1989 was an exciting time to be in Taiwan because politics, society, and the economy were all changing. With respect to politics, martial law had been lifted two years previously, in 1987, and Taiwan was in the earliest stages of what turned out to be a largely successful transition to the free and open democratic society it is now. At the time, people were still worried that the recent opening could be reversed, and rumors were rampant. There were still hints of the bad old days. On the bright side, the economy was still growing rapidly. And as I noted above, people were extremely friendly.
Taipei was also remarkable to me because it was so safe. It was a liberating experience to be in a large city where there was essentially no risk anywhere of being robbed or assaulted. This wasn’t because I had a special status as a foreigner, but rather because Taipei was a very safe place. There were burglaries and other forms of property crime, but violent crime against strangers seemed to be unheard of. For me, it was a new experience to be able to walk around a major city at 3AM without the slightest concern about safety. Going to college in Southern California, and having spent a lot of time in Chicago when I was going to high school in northern Illinois, I had been used to the idea that some level of situational awareness and vigilance was always in order in large American cities, even in areas that appeared to be safe. And when I was in graduate school in Philadelphia in the early nineties, vigilance and caution was necessary, and nt always enough.
Taiwan was also the easiest place in the world for me to gain weight. When I graduated from college, I was still fairly lean, mainly because the food service at Caltech at the time was pretty sub-par. Almost from the moment I landed in Taiwan, however, I was confronted with cheap, tasty, and somewhat exotic food. Every morning I went to the bakeries and loaded up on various pastries with rich fillings. For dinner, I often ate at the restaurants near the 师大夜市 that catered to students, serving large portions at low prices. For lunch, I tended to be more restrained. I usually had a bowl of noodles, dumplings, or a pork chop rice (排骨饭) box lunch. However, more often than I should have, I broke down and ate at McDonald’s. Then after dinner, there was often beer with my friends.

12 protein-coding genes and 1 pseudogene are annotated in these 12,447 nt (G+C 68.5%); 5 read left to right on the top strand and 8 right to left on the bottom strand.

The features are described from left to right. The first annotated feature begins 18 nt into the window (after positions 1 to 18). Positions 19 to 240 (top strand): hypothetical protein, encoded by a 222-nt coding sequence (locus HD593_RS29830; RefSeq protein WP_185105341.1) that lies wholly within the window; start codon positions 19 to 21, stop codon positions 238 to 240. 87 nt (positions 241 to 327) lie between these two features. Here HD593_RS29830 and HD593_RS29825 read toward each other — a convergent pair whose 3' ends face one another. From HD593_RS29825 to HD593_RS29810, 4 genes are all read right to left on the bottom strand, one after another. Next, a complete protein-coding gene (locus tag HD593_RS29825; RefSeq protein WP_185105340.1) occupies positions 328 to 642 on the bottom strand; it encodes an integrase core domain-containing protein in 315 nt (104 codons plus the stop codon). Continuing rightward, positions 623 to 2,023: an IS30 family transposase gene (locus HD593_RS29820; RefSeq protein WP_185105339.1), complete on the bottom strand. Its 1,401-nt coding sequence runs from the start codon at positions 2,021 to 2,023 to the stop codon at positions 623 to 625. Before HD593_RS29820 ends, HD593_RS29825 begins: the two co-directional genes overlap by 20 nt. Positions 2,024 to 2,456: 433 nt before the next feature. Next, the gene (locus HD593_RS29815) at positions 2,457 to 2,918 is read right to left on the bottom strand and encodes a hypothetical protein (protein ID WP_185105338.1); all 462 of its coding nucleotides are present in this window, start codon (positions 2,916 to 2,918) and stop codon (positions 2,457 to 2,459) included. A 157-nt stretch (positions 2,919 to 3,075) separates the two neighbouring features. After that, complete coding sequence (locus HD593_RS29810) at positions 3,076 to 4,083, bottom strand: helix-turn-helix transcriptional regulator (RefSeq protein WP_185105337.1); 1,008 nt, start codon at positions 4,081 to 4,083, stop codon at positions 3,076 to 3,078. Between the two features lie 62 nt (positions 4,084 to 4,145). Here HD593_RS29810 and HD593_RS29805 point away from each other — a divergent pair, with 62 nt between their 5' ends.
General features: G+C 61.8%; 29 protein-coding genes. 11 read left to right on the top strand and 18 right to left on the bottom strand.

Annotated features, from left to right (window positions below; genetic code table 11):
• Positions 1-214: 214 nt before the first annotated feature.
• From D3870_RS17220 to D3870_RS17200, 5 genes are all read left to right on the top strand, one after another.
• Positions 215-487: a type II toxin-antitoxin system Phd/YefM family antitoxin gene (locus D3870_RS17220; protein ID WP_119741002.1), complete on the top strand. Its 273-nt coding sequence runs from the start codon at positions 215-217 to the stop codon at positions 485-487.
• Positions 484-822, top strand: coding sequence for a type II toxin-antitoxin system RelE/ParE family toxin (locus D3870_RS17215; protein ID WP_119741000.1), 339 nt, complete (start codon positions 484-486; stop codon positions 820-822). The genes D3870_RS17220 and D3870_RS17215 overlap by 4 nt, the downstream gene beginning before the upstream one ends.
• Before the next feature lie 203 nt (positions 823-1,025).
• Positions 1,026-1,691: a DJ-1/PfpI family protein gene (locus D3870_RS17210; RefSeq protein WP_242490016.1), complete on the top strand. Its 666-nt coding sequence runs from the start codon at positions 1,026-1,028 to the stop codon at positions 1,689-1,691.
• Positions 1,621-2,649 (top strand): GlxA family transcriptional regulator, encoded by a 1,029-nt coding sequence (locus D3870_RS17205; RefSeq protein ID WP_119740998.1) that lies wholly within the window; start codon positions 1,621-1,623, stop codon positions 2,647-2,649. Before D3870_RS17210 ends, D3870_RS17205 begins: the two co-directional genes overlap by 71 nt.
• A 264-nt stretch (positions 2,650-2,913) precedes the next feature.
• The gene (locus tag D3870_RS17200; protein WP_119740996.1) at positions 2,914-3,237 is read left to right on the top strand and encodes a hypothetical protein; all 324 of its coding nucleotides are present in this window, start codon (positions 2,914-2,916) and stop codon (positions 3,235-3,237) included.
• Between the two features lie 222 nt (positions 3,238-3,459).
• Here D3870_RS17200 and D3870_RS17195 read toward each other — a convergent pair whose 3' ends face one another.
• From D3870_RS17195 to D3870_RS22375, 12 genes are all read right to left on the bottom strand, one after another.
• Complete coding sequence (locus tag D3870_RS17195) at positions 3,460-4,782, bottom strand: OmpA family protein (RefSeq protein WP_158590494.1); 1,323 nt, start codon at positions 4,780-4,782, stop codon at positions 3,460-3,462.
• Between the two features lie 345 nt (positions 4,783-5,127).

My time in Peking from December 1989 to May 1990 was fun and certainly memorable, but not as conducive to progress in Chinese. At the time, the Chinese language teaching at Peking University was somewhat haphazard. The tuition was as high as it had been in Taipei, but we were typically in classes of 20 to 30. We used textbooks written in the 1970s, or perhaps earlier, which emphasized vocabulary that might have been useful at that time, but not in the late 1980s. The teachers were very dedicated and hard-working and to this day I appreciate their efforts, but I think it is hard to develop conversational ability in that kind of an environment. I did continue to make progress with reading, because I could do that with flash cards, without interacting. The weather was beautiful the entire time I was in Beijing. Whereas Taipei had been humid and smoggy, the air in Beijing was clean and dry. The skies were blue. Sometimes we skated on 未名湖 or even out at the lake at 圆明园.
The other reason my conversational Chinese made less progress when I was in Beijing in late 1989 is that at Peking University at that time, it was very hard to meet people who I could practice with. I did have some opportunity to spend time with some of the visitors who my father had hosted in Chicago a few years earlier, and also with some families that James Lee and others introduced me to, but it was almost impossible to meet students or other young people. Like almost all foreign students at Peking University, I lived in the foreign student dormitory Shaoyuan (勺园). Foreigners were not yet allowed to live off-campus. At the time, access to the Peking University campus was tightly controlled, and access by Chinese to the foreign student dormitory even more so. The environment on campus was intimidating for visitors. If I walked around campus with a Chinese friend, almost inevitably we were approached by stocky men with crew cuts who never wore glasses who claimed to be tourists and asked for directions, then tried to segue into questioning whoever I happened to be with about where they were from and what they were doing on campus. In such an environment, it was very difficult to make new friends the way I had in Taipei.